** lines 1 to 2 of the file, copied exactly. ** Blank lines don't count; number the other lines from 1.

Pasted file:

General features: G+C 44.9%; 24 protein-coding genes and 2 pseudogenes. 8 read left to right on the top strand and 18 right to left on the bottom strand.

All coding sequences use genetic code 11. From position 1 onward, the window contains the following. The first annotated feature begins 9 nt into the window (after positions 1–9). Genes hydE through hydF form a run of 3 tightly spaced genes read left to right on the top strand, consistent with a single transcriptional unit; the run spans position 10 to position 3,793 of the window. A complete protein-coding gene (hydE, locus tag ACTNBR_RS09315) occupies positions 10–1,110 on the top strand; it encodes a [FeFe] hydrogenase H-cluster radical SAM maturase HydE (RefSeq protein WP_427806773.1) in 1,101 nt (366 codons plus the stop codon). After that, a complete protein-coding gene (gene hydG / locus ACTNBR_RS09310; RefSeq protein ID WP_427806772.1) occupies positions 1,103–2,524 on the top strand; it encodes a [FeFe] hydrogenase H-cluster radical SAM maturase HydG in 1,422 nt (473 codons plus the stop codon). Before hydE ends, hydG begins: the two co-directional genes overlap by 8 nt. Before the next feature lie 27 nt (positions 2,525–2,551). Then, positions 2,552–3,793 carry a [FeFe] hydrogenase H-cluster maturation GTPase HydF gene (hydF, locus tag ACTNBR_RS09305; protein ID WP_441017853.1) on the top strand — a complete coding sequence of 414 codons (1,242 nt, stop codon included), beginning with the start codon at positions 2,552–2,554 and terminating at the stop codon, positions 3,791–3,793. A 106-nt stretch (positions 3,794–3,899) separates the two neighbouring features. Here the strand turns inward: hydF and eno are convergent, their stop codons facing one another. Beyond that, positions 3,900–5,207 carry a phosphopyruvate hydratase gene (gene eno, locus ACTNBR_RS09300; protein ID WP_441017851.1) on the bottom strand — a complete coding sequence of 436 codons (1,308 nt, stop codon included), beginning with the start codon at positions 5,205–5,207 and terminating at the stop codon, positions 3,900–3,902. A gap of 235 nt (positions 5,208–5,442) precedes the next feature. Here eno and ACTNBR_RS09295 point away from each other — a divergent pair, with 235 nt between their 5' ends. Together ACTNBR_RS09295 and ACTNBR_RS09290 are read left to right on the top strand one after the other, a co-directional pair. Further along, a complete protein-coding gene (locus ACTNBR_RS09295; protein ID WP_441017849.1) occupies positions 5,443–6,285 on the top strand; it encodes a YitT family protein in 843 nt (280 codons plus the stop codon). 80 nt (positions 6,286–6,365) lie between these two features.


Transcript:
General features: G+C 44.9%; 24 protein-coding genes and 2 pseudogenes. 8 read left to right on the top strand and 18 right to left on the bottom strand.

All coding sequences use genetic code 11. From position 1 onward, the window contains the following. The first annotated feature begins 9 nt into the window (after positions 1–9). Genes hydE through hydF form a run of 3 tightly spaced genes read left to right on the top strand, consistent with a single transcriptional unit; the run spans position 10 to position 3,793 of the window. A complete protein-coding gene (hydE, locus tag ACTNBR_RS09315) occupies positions 10–1,110 on the top strand; it encodes a [FeFe] hydrogenase H-cluster radical SAM maturase HydE (RefSeq protein WP_427806773.1) in 1,101 nt (366 codons plus the stop codon). After that, a complete protein-coding gene (gene hydG / locus ACTNBR_RS09310; RefSeq protein ID WP_427806772.1) occupies positions 1,103–2,524 on the top strand; it encodes a [FeFe] hydrogenase H-cluster radical SAM maturase HydG in 1,422 nt (473 codons plus the stop codon). Before hydE ends, hydG begins: the two co-directional genes overlap by 8 nt. Before the next feature lie 27 nt (positions 2,525–2,551). Then, positions 2,552–3,793 carry a [FeFe] hydrogenase H-cluster maturation GTPase HydF gene (hydF, locus tag ACTNBR_RS09305; protein ID WP_441017853.1) on the top strand — a complete coding sequence of 414 codons (1,242 nt, stop codon included), beginning with the start codon at positions 2,552–2,554 and terminating at the stop codon, positions 3,791–3,793. A 106-nt stretch (positions 3,794–3,899) separates the two neighbouring features. Here the strand turns inward: hydF and eno are convergent, their stop codons facing one another. Beyond that, positions 3,900–5,207 carry a phosphopyruvate hydratase gene (gene eno, locus ACTNBR_RS09300; protein ID WP_441017851.1) on the bottom strand — a complete coding sequence of 436 codons (1,308 nt, stop codon included), beginning with the start codon at positions 5,205–5,207 and terminating at the stop codon, positions 3,900–3,902. A gap of 235 nt (positions 5,208–5,442) precedes the next feature. Here eno and ACTNBR_RS09295 point away from each other — a divergent pair, with 235 nt between their 5' ends. Together ACTNBR_RS09295 and ACTNBR_RS09290 are read left to right on the top strand one after the other, a co-directional pair. Further along, a complete protein-coding gene (locus ACTNBR_RS09295; protein ID WP_441017849.1) occupies positions 5,443–6,285 on the top strand; it encodes a YitT family protein in 843 nt (280 codons plus the stop codon). 80 nt (positions 6,286–6,365) lie between these two features.